Law relies on neighbors to report violators

The Montgomery County Council approved a smoking ban at playgrounds and indoor common spaces on Tuesday, asking neighbors to report offenders.

The ban restricts smoking within 25 feet of playgrounds and in the shared spaces of multifamily residential buildings, such as apartment hallways or lobbies.

Two witnesses can file a complaint identifying the smoker, as well as the time and place of the violation, to start an investigation. Otherwise, a county Health and Human Services Department employee must catch a violator lighting up.

Council considers scaling back union rights
Montgomery County's public employee unions turned out en masse Tuesday to protest three measures that would scale back collective bargaining.
The bills would limit collective bargaining for the Fraternal Order of Police to match that of the Municipal and County Government Employees Organization and the Montgomery County Career Fire Fighters, require the County Council to hold a public hearing on every collective bargaining agreement submitted, and create an arbitration panel to handle impasse arbitration.
Opponents of the bills were vocal, with MCGEO members wearing red clown noses and holding signs to show their opposition.
Proponents of the bills pointed to an inefficient bargaining process.
"Effects bargaining" -- disputes over actions within a manager's rights that could affect the union's contract -- "diminishes my ability to run this agency in the most efficient and effective manger," said Police Chief Tom Manger.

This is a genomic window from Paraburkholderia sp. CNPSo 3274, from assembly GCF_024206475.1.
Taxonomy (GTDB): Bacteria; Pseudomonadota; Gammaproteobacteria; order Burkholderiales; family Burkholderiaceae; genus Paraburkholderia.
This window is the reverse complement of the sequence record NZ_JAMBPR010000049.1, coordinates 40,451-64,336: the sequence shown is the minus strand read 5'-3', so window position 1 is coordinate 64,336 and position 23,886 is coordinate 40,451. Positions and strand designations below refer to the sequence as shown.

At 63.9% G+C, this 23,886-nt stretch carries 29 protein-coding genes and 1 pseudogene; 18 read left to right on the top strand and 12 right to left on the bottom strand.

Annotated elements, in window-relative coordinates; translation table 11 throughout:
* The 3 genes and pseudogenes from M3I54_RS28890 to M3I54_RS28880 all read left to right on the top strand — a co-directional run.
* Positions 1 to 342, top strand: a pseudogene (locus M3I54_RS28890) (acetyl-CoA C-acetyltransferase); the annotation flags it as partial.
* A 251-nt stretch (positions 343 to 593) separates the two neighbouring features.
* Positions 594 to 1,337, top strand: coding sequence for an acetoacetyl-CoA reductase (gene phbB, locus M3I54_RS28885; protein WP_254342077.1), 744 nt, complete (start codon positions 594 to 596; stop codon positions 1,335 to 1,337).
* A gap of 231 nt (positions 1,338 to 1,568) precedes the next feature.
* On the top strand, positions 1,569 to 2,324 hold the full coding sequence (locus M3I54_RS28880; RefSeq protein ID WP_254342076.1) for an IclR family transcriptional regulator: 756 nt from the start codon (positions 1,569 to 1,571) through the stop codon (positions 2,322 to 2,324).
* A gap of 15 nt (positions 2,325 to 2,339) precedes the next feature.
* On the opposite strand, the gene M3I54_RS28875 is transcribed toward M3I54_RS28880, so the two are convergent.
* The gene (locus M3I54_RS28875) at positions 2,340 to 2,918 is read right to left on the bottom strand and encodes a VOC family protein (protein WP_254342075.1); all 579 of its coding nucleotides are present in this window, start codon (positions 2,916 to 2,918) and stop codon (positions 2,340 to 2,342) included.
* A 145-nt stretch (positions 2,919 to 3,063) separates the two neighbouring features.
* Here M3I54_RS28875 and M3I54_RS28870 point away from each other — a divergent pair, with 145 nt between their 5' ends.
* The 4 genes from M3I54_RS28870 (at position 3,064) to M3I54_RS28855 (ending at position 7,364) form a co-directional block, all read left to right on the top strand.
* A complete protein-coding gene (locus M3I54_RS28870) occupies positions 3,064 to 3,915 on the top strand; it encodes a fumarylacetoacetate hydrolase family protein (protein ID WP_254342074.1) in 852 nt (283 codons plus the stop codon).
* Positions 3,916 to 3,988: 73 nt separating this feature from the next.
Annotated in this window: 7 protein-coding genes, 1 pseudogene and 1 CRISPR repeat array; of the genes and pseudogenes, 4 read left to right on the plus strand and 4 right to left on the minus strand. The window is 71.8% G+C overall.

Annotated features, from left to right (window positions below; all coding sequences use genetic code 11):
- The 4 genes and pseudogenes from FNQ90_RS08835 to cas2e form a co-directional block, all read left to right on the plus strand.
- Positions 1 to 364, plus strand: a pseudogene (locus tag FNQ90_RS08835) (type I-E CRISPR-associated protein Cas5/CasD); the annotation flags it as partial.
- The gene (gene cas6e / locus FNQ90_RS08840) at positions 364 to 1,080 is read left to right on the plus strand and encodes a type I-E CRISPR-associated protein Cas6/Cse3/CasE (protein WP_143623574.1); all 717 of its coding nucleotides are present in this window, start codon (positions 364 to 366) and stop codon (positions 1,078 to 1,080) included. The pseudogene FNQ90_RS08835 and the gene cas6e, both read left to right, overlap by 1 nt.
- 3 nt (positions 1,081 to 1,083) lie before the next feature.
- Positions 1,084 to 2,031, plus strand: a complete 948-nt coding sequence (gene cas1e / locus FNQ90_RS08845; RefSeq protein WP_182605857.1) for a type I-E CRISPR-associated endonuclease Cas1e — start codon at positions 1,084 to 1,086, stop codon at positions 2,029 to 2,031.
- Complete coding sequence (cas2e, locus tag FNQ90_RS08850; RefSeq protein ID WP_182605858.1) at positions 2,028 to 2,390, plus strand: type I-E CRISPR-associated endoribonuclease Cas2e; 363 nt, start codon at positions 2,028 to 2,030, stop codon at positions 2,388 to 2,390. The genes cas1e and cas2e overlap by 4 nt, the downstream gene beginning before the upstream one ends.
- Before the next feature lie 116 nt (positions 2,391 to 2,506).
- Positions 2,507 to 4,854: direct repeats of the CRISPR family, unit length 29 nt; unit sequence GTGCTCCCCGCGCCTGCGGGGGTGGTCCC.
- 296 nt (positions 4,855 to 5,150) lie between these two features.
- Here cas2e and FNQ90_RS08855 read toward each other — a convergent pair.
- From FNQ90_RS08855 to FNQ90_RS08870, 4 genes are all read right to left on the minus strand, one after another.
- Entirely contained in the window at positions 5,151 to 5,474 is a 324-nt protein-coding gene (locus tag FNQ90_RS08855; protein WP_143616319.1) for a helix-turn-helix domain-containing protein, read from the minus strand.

Opponents cited a range of arguments.
The bills "are not well thought out and contain serious flaws," and would "produce little or no savings in government," said John Sparks, president of the Montgomery County Career Fire Fighters.
The bills are scheduled for committee on Thursday. - Rachel Baye

The county Office of Management and Budget estimates that the 25 complaints expected each year will cost the county $11,000, or $440 per complaint. Each complaint, they estimate, will require eight hours of staff time.

Councilman Craig Rice, D-Germantown, who sponsored the county's Clean Indoor Air Act, was the only council member to oppose the playground ban, saying the system of enforcement was an issue.

Rice said parts of the ban are "not yet ready for prime time."

Bruce Bereano, a lobbyist for the tobacco industry in Maryland, said the law will not only be difficult to enforce, but also will cause tension between smoking and nonsmoking residents.

"It's going to create conflicts between neighbors in condominiums, buildings and communities," he said.

Apartment and playground owners must post no-smoking signs within 30 days of the ban's adoption in restricted areas, but will not be fined for violations on their premises.

The council on Tuesday voted down extending the ban to outdoor common areas, like parking lots and pools, but some council members see the most recent ban as a step toward bigger restrictions.

Councilwoman Nancy Floreen, D-at large, plans to pursue a "county resolution where we could impose such a restriction on all public places," and Councilman Marc Elrich, D-at large, said he supports a smoking ban in parks.

Montgomery County has led the charge against smoking in Maryland as the first county in the state to ban smoking in restaurants and bars in 2003.

Howard County will be the first county in Maryland with smoke-free public parks, thanks to an executive order by County Executive Ken Ulman this week.

In Reston, which already outlaws smoking on playgrounds, residents began petitioning last month to expand the existing smoking ban to all public spaces.

Bereano said he believes Tuesday's restrictions could lead to a bigger ban in Montgomery County.

"This is just another act that uses children as the Trojan horse to hassle adults who smoke," he said.